Saturday, February 15, 2014

Chapter One -- Discovery, continued

Please start reading my memoir from the beginning.

(All names are changed)

November 24, 2009

Things have been awkward here at the house since last week. We have to watch how we interact because we have someone living here with us. It’s Leah, my oldest daughter Kate’s friend. We’ve known her family since they moved into our ward when Kate was about twelve. I’m glad Leah’s here. She’s so happy all the time, and the way I’m feeling now, I need a little gaiety to brighten up my miserable days.

It seems that we aren’t meant to have an empty house. Word traveled that we had spare bedrooms, so back in February a physician’s assistant moved in with us on her last rotation. We got real close to her, like a daughter. She lived with us until May.

Then Derrick, a friend who lived in our ward previously, got a job back here again and lived with us from April into the summer, until he could buy a house and get his family back here after school let out.

I love having the house full. I hate to admit it’s because I don’t want to be alone with my husband.

I am the loneliest married woman in the world. I can’t talk to my husband because he takes everything I say the wrong way. For instance, I know he likes to ride his bike and he was upset one day because he heard it was going to rain.

“Oh, no, I heard it was going to be sunny,” I told him, smiling.

He yelled, “Do you have to disagree with everything I say?”

I thought it would make him happy to hear it wasn’t going to rain, but it didn’t.

I just try to keep neutral. I neither smile nor frown. When I’m around him, my face is frozen like it’s lost the ability to move a muscle.If he says something to me, I just say, “Uh-huh,” and say nothing more.

I forgot not to comment when I told him about the weather.

I’ve been married over thirty years and except for maybe the first two, I’ve been verbally abused. The first two were testing the waters for him. I failed miserably in the test. I actually had opinions about things. I found out quickly that wasn’t allowed.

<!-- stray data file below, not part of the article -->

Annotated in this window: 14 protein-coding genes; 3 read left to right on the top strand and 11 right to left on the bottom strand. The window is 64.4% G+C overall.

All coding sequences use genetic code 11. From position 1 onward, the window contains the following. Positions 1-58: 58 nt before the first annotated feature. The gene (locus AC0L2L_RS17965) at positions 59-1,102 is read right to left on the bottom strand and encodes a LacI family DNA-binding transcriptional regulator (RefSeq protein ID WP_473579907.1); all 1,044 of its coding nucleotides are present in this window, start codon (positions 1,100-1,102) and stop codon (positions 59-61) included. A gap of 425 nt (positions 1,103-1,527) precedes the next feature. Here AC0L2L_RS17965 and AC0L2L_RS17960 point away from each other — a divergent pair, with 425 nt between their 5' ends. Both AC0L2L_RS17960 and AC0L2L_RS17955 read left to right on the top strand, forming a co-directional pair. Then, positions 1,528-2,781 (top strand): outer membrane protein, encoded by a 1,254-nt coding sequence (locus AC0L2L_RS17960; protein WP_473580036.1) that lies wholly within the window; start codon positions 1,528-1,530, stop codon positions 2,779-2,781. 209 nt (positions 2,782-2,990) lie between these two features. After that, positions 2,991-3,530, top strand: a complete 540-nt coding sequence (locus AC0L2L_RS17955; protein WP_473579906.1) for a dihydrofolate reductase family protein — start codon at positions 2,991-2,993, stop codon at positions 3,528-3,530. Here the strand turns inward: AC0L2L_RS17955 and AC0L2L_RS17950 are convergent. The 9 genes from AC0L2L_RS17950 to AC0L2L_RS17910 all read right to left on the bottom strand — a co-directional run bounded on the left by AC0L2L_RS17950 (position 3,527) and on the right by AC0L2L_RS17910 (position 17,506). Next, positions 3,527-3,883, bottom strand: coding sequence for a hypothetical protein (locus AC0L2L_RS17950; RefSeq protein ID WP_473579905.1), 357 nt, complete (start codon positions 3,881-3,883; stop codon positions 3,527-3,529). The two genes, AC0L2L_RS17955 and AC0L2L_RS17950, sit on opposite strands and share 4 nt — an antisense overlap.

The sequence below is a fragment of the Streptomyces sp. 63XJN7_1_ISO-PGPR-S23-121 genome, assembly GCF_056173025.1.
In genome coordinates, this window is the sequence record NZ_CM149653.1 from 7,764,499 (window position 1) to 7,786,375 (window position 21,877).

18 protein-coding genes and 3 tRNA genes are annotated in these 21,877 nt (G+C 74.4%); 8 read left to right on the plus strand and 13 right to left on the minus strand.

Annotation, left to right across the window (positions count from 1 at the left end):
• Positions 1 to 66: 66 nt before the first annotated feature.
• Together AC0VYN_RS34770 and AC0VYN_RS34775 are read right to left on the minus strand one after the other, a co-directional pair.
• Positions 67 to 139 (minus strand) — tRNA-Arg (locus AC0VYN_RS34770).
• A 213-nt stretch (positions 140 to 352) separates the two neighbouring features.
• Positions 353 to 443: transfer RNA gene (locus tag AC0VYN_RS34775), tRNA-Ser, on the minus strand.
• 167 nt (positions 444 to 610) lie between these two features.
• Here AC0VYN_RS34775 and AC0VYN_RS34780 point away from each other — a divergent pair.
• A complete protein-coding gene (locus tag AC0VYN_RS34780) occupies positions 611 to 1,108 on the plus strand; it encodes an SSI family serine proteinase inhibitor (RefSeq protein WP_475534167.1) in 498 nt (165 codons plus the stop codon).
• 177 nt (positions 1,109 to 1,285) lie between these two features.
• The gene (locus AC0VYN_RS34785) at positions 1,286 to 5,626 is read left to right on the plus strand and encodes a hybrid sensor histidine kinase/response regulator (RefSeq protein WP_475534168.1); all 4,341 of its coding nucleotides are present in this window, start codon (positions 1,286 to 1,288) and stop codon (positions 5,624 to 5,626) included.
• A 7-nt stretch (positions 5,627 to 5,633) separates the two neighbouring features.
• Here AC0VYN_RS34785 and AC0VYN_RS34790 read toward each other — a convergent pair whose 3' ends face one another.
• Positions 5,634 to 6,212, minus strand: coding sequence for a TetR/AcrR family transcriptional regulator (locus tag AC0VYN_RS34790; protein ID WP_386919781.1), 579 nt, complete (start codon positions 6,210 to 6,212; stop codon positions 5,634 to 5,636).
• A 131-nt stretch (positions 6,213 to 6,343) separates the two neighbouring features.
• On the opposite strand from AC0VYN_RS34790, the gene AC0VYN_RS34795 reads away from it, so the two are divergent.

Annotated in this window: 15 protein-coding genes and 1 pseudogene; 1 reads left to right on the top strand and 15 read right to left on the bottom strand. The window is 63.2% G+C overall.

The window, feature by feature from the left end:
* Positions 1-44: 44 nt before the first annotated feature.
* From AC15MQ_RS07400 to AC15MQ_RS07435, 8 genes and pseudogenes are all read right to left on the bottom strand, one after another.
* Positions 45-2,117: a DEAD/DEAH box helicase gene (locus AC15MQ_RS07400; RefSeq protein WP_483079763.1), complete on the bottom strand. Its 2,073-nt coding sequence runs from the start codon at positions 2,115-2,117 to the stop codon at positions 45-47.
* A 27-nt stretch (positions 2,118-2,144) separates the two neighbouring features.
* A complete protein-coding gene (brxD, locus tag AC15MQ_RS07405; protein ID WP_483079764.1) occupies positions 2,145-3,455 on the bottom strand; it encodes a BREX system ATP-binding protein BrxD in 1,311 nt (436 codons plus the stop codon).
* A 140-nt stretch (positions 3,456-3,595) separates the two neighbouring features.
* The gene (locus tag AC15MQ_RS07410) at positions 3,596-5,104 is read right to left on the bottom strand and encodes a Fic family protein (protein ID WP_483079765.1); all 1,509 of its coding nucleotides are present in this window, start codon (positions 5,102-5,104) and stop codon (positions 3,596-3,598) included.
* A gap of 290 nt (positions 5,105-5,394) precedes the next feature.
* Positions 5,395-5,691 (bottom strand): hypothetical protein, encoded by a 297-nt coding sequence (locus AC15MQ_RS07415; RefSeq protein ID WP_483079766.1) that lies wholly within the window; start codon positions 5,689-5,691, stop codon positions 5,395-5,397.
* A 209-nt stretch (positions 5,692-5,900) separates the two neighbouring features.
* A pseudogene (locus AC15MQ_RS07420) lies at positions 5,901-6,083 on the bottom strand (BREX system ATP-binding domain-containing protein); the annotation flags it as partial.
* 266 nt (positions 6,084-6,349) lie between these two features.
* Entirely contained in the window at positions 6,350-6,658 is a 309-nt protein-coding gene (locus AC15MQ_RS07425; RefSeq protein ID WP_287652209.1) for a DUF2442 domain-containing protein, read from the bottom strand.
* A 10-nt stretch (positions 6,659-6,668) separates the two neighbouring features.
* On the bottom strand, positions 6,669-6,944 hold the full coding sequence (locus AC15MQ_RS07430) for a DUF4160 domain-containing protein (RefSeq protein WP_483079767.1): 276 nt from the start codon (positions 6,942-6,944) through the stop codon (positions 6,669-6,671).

When I married him, he was an alcoholic. I’d never been around men who drank, so I didn’t know anything about it. It’s not that he drank every day, which is probably what threw me off, but when he did, he couldn’t stop. I thought joining the LDS church, where alcohol—or any addictive substance—is unacceptable, would be the end of our problems. I didn’t know anything about the pathology of an addictive personality.

Jerry was a mean drunk. He would yell at me and tell me to leave the house and go live on the streets for all he cared. He called me names that, because of my naïveté, I had to look up in the dictionary to see what they meant. Those words were sordid, dirty; words you’d never say to your wife whom you’re supposed to love and cherish—and respect. But the next day he wouldn’t remember and I’d forgive him. Hurt, forgive, repeat. The cycle of my married life.

Being young and stupid, and having been raised in an abusive household, I took it as that’s how men treat their wives. My dad was mean to my mom. It’s how I grew up. I even tried to talk to my mother about it. I told her one time when Jerry was angry and had yelled at me. I was so miserable. She just said, “He’ll get happy again. You just have to wait.”

That’s what she did with my dad. She wore blinders and rose-colored glasses. I told her, “I don’t want to wait. It’s too hard. I get depressed and don’t want to live.”

I know now she lacks the ability to help me in this. Denial was her coping mechanism. She didn’t know how to help herself when dad was alive. I’m glad she’s married to a nice man now.

Leah is here to keep me company and I look forward to seeing her every day after she gets home from work. How can one person be so jubilant? I love to hear her singing in her bedroom and appreciate the chitchat when we’re together.

Jerry and I hardly interact, especially now, since he’s told me about her. I come home and am depressed to know my husband is carrying on with another woman.

“I’m not doing anything wrong. It’s innocent,” he said. “Why would I have told you about it if it wasn’t?”

He doesn’t know I’m lurking on Facebook. I see his comments to her. I read hers back to him.

Can you believe, he never friended me on Facebook? He has never commented on my Facebook page. Yet he’s been corresponding with her in this way for three months. He’s oblivious. I wonder if her husband knows about it.

November 30, 2009

Today I attended the funeral of a dear friend. He died in a motorcycle accident. It’s so sad. He’s about my age, maybe a little younger.

I love his wife, Tessa. Her children all came in for the funeral. It was poignant to see them all. I can’t imagine how Tessa felt. She and her husband were truly in love. I never heard an unkind word escape from their lips about each other—only loving and supportive words.

Tessa withstood the tender eulogies and, Lord help me, I wished . . . I wished I was her. Lord, help me.

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